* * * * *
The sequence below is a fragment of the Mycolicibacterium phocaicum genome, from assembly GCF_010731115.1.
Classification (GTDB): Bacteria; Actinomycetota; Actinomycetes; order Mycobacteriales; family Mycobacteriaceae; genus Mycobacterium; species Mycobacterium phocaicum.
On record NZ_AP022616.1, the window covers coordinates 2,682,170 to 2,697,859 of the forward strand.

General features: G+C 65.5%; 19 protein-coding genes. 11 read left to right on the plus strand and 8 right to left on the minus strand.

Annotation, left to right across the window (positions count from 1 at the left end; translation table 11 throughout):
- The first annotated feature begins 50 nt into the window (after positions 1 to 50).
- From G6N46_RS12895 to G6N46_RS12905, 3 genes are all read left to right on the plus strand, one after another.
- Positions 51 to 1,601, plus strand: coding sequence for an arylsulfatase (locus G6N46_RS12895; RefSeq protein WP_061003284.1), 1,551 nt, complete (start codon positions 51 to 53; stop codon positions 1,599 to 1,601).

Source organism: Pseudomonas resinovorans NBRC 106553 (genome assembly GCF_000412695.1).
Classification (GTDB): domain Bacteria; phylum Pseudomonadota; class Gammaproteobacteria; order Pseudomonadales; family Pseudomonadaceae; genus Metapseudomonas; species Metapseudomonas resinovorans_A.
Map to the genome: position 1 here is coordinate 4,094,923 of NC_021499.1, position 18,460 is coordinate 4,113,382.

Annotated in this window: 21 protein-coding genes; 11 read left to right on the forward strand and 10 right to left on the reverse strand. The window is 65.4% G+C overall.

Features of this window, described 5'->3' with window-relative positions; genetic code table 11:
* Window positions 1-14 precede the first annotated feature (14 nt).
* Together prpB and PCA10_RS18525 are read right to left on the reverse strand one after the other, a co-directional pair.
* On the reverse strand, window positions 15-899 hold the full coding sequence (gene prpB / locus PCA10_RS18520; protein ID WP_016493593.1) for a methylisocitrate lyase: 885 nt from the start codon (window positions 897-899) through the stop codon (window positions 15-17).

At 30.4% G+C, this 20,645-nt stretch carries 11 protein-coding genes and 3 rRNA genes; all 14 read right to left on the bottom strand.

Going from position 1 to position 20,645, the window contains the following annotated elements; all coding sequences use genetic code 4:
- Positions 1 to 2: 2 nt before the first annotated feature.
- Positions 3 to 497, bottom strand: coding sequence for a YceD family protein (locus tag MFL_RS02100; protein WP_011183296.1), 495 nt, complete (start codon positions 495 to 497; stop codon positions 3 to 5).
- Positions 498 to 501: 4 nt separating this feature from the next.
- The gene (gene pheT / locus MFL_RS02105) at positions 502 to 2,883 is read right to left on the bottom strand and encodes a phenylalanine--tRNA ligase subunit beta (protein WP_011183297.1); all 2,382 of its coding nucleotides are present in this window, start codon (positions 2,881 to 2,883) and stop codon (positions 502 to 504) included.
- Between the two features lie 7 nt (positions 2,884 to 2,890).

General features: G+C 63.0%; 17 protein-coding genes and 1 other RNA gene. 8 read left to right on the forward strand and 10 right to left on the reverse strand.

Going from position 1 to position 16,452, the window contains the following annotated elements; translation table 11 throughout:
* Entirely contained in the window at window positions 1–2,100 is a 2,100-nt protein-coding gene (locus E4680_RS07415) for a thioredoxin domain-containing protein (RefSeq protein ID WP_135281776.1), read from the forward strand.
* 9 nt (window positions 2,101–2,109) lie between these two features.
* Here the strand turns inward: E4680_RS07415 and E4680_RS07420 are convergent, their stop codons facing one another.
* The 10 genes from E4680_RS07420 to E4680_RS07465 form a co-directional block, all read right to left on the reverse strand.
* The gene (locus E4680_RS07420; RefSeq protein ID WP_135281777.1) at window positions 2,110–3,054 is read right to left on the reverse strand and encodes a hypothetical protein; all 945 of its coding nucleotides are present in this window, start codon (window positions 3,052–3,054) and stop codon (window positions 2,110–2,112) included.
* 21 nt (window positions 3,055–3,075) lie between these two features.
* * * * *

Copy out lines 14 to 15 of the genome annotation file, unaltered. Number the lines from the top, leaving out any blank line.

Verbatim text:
* Window positions 1-14 precede the first annotated feature (14 nt).
* Together prpB and PCA10_RS18525 are read right to left on the reverse strand one after the other, a co-directional pair.